South of the Circle is the story of Peter, a scientist at the University of Cambridge. Set in the early 1960s, the game heavily references the social and cultural movements of the time. There is a deep-rooted fear of Russian spies and multiple references to the Cold War, and also an underlying gender equality focus to the story explored via Peter’s research partner and romantic interest, Clara.

The game opens with Peter in a plane crash in Antarctica, and flips between the current scenario and the events that led to that moment, skipping back and forth through various points in Peter’s life. Playing through the game, and especially moments in the Antarctic where Peter is desperately trying to find salvation, it feels like you’re always on the brink of mysteries that never quite materialise.

South of the Circle is a linear game, and there is little exploration to be had. Peter can interact with certain items in each scene, but these appear to have no bearing on the story itself. Dialogue options are given through a series of symbols, which are explained at first but it’s down to the player to remember the correlation between the symbol and the demeanour in which Peter will react to conversation, however these seem to have no real impact.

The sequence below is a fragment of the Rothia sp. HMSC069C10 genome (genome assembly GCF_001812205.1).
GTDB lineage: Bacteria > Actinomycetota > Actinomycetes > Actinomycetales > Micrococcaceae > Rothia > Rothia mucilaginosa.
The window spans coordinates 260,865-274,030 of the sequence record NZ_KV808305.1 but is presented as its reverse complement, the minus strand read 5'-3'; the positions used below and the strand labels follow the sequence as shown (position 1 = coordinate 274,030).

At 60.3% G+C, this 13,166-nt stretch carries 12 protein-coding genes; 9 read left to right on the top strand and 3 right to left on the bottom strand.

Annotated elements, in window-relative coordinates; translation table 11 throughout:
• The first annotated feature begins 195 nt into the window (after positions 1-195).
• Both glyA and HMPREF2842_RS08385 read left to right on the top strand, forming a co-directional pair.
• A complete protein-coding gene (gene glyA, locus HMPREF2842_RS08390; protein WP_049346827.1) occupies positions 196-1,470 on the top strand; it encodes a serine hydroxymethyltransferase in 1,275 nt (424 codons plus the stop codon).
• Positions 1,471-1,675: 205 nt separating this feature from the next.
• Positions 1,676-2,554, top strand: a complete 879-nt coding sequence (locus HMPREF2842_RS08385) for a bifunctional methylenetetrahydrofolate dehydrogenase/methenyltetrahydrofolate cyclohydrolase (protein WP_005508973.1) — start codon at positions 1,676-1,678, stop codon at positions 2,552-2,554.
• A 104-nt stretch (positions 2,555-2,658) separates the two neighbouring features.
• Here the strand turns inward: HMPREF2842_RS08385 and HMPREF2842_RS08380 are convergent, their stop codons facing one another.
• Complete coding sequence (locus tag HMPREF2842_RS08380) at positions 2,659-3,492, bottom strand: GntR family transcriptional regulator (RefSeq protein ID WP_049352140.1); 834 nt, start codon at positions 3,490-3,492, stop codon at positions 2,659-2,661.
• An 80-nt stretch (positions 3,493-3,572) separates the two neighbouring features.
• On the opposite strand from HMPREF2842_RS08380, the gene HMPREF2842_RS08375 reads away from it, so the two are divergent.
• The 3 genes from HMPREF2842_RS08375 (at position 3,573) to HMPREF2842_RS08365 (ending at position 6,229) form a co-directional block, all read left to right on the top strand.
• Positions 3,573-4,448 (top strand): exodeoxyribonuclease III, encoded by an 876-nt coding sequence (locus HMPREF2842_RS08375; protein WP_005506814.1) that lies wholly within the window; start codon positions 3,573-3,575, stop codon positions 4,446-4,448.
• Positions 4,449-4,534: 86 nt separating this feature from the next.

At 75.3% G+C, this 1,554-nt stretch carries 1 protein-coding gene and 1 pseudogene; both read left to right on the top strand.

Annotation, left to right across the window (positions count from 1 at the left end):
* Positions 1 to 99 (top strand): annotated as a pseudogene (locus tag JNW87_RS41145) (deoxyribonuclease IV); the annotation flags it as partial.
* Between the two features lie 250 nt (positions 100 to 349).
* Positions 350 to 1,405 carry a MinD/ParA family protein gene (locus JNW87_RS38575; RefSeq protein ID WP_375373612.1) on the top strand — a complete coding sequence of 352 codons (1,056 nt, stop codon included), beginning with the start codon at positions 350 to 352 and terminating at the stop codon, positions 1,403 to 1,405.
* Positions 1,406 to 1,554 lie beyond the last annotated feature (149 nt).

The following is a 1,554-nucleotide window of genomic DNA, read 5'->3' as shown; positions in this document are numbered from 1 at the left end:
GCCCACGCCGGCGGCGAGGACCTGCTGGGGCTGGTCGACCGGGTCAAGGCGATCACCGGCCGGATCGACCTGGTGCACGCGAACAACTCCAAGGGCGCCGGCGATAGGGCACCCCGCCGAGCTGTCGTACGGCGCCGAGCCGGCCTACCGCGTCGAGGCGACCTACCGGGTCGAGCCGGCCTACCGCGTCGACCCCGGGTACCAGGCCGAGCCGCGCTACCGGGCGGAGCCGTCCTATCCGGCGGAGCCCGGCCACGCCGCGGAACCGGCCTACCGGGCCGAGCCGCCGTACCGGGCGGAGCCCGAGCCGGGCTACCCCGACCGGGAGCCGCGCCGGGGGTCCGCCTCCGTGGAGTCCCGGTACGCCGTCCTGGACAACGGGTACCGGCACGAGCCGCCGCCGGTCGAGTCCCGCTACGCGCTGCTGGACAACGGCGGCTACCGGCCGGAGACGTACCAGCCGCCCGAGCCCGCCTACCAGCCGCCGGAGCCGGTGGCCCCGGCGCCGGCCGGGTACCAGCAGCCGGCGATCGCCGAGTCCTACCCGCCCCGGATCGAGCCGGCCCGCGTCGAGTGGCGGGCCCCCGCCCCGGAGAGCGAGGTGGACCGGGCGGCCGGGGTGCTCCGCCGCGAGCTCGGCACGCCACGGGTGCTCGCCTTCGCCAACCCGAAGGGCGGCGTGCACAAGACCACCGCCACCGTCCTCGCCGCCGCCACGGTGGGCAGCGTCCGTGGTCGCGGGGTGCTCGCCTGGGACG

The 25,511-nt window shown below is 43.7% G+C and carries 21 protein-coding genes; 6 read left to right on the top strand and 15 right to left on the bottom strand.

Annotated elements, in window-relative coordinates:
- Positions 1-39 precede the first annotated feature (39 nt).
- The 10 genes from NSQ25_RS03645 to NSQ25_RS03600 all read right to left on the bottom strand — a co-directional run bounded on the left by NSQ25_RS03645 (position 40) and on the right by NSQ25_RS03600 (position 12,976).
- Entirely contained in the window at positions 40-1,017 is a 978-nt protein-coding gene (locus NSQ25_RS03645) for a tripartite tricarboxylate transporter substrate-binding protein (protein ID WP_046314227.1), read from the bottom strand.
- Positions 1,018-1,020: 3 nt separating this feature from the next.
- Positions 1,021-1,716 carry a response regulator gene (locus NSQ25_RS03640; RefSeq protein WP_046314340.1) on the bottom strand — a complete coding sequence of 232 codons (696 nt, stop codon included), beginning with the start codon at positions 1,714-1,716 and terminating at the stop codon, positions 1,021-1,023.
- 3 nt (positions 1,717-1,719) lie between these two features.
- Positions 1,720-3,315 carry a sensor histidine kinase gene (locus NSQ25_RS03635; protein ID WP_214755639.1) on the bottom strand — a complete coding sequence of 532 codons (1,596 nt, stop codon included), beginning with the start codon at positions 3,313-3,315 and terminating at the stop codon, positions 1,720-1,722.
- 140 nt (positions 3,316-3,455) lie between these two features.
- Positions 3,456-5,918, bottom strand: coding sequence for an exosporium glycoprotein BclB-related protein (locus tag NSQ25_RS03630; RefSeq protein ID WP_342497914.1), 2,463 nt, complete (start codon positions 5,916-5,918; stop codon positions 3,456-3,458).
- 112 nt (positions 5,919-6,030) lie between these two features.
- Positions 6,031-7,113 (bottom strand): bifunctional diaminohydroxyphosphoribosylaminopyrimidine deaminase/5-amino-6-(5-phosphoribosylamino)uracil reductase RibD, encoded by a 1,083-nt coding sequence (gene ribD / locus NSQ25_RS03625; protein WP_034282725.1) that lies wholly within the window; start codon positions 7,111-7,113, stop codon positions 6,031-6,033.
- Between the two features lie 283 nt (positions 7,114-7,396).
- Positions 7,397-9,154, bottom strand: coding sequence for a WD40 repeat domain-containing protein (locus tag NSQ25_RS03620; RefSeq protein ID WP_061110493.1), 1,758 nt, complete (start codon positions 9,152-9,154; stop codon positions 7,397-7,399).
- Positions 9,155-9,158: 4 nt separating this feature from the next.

Between the Cold War storyline and the focus on Peter’s studies, the story of South of the Circle is quite dry and serious, with little opportunity for relief. The game lasts a matter of hours – around four – so there’s not too much opportunity to get bogged down in all the intricacies of the plot, and in fact it does feel like it tries to do too much at times, often without any discernible relation to the core story. For example, how does the University professor’s reluctance to credit Clara on Peter’s paper intertwine with the survival storyline?

To be fair, the game is visually appealing, with a minimalistic art style that manages to convey the feeling of the time. It's an interesting experience and a unique premise (how many other Cold War disaster games are you going to play this year?), but ultimately that can't save the title from falling a bit flat.